EM-B, NC, JL-T, and VL: conception and design, acquisition of data, and drafting of manuscript. XH-V, JL, BH, GT: drafting the article and revising it critically for important intellectual content. OP-R, RM-G, VP-G, AW, MB, BM, KT, and LG: acquisition of data. BH and GT: analysis and interpretation of data, drafting of manuscript, and approval of the version to be submitted and any revised version.
Conflict of Interest Statement
The authors declare that the research was conducted in the absence of any commercial or financial relationships that could be construed as a potential conflict of interest.
2. Engberg J, Aarestrup FM, Taylor DE, Gerner-Smidt P, Nachamkin I. Quinolone and macrolide resistance in Campylobacter jejuni and C. coli: resistance mechanisms and trends in human isolates. Emerg Infect Dis (2001) 7:24–34. doi:10.3201/eid0701.010104
4. Uwaydah A, Matar I, Chacko K, Davidson J. The emergence of antimicrobial resistant Salmonella typhi in Qatar: epidemiology and therapeutic implications. Trans R Soc Trop Med Hyg (1991) 85:790–2. doi:10.1016/0035-9203(91)90457-A
11. Randall LP, Cooles SW, Coldham NC, Stapleton KS, Piddock LJ, Woodward MJ. Modification of enrofloxacin treatment regimens for poultry experimentally infected with Salmonella enterica serovar Typhimurium DT104 to minimize selection of resistance. Antimicrob Agents Chemother (2006) 50:4030–7. doi:10.1128/AAC.00525-06
16. Sierra-Arguello Y, Faulkner O, Tellez G, Hargis B, Pinheiro do Nascimento V. The use of FTA cards for transport and detection of gyrA mutation of Campylobacter jejuni from poultry. Poult Sci (2016) 95:798–801. doi:10.3382/ps/pev384
17. Menconi A, Kallapura G, Latorre JD, Morgan MJ, Pumford NR, Hargis BM, et al. Identification and characterization of lactic acid bacteria in a commercial probiotic culture. Biosci Microbiota Food Health (2014) 33:25–30. doi:10.12938/bmfh.33.25
19. Yan Y, Kolachala V, Dalmasso G, Nguyen H, Laroui H, Sitaraman SV, et al. Temporal and spatial analysis of clinical and molecular parameters in dextran sodium sulfate induced colitis. PLoS One (2009) 4:e6073. doi:10.1371/journal.pone.0006073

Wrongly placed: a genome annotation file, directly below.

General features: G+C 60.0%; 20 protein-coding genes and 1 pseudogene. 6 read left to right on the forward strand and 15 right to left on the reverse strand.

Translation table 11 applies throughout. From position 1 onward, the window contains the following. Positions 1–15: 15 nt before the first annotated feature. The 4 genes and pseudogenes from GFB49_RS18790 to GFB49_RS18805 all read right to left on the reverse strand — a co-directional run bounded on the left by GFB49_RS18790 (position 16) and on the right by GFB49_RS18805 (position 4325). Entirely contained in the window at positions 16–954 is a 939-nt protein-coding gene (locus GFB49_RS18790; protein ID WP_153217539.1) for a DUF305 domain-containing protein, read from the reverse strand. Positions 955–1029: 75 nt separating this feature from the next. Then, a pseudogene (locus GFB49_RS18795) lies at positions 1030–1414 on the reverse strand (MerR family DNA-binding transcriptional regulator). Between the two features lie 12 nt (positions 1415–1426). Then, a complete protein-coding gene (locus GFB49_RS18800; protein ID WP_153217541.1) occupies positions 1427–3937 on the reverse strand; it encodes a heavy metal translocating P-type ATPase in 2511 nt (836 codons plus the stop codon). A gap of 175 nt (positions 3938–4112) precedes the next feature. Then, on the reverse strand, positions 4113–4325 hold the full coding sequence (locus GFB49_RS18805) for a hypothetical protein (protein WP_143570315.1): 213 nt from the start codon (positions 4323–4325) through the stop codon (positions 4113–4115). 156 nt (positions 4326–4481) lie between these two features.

20. Kuttappan V, Berghman L, Vicuña E, Latorre J, Menconi A, Wolchok J, et al. Poultry enteric inflammation model with dextran sodium sulfate mediated chemical induction and feed restriction in broilers. Poult Sci (2015) 94:1220–6. doi:10.3382/ps/pev114
21. Vicuña E, Kuttappan V, Galarza-Seeber R, Latorre J, Faulkner O, Hargis B, et al. Effect of dexamethasone in feed on intestinal permeability, differential white blood cell counts, and immune organs in broiler chicks. Poult Sci (2015) 94:2075–80. doi:10.3382/ps/pev211
22. Vicuña E, Kuttappan V, Tellez G, Hernandez-Velasco X, Seeber-Galarza R, Latorre J, et al. Dose titration of FITC-D for optimal measurement of enteric inflammation in broiler chicks. Poult Sci (2015) 94:1353–9. doi:10.3382/ps/pev111
24. Cole JR, Wang Q, Cardenas E, Fish J, Chai B, Farris RJ, et al. The Ribosomal Database Project: improved alignments and new tools for rRNA analysis. Nucleic Acids Res (2009) 37:D141–5. doi:10.1093/nar/gkn879
31. Manning J, Hargis B, Hinton A Jr, Corrier D, DeLoach J, Creger C. Effect of nitrofurazone or novobiocin on Salmonella Enteritidis cecal colonization and organ invasion in leghorn hens. Avian Dis (1992) 36:334–40. doi:10.2307/1591508
32. Manning J, Hargis B, Hinton A Jr, Corrier D, DeLoach J, Creger C. Effect of selected antibiotics and anticoccidials on Salmonella Enteritidis cecal colonization and organ invasion in Leghorn chicks. Avian Dis (1994) 38:256–61. doi:10.2307/1591946
37. Van Der Wielen PW, Biesterveld S, Notermans S, Hofstra H, Urlings BA, van Knapen F. Role of volatile fatty acids in development of the cecal microflora in broiler chickens during growth. Appl Environ Microbiol (2000) 66:2536–40. doi:10.1128/AEM.66.6.2536-2540.2000
38. Corrier DE, Hinton A Jr, Ziprin RL, Beier RC, DeLoach JR. Effect of dietary lactose on cecal pH, bacteriostatic volatile fatty acids, and Salmonella typhimurium colonization of broiler chicks. Avian Dis (1990) 34:617–25. doi:10.2307/1591254
39. Currie A, MacDougall L, Aramini J, Gaulin C, Ahmed R, Isaacs S. Frozen chicken nuggets and strips and eggs are leading risk factors for Salmonella Heidelberg infections in Canada. Epidemiol Infect (2005) 133:809–16. doi:10.1017/S0950268805004383
41. Dutil L, Irwin R, Finley R, Ng LK, Avery B, Boerlin P, et al. Ceftiofur resistance in Salmonella enterica serovar Heidelberg from chicken meat and humans. Canada Emerg Infect Dis (2010) 16:48–54. doi:10.3201/eid1601.090729
42. Vaz C, Streck A, Michael G, Marks F, Rodrigues D, Dos Reis E, et al. Antimicrobial resistance and subtyping of Salmonella enterica subspecies enterica serovar Enteritidis isolated from human outbreaks and poultry in southern Brazil. Poult Sci (2010) 89:1530–6. doi:10.3382/ps.2009-00453
43. Patchanee P, Zewde BM, Tadesse DA, Hoet A, Gebreyes WA. Characterization of multidrug-resistant Salmonella enterica serovar Heidelberg isolated from humans and animals. Foodborne Pathog Dis (2008) 5:839–51. doi:10.1089/fpd.2008.0149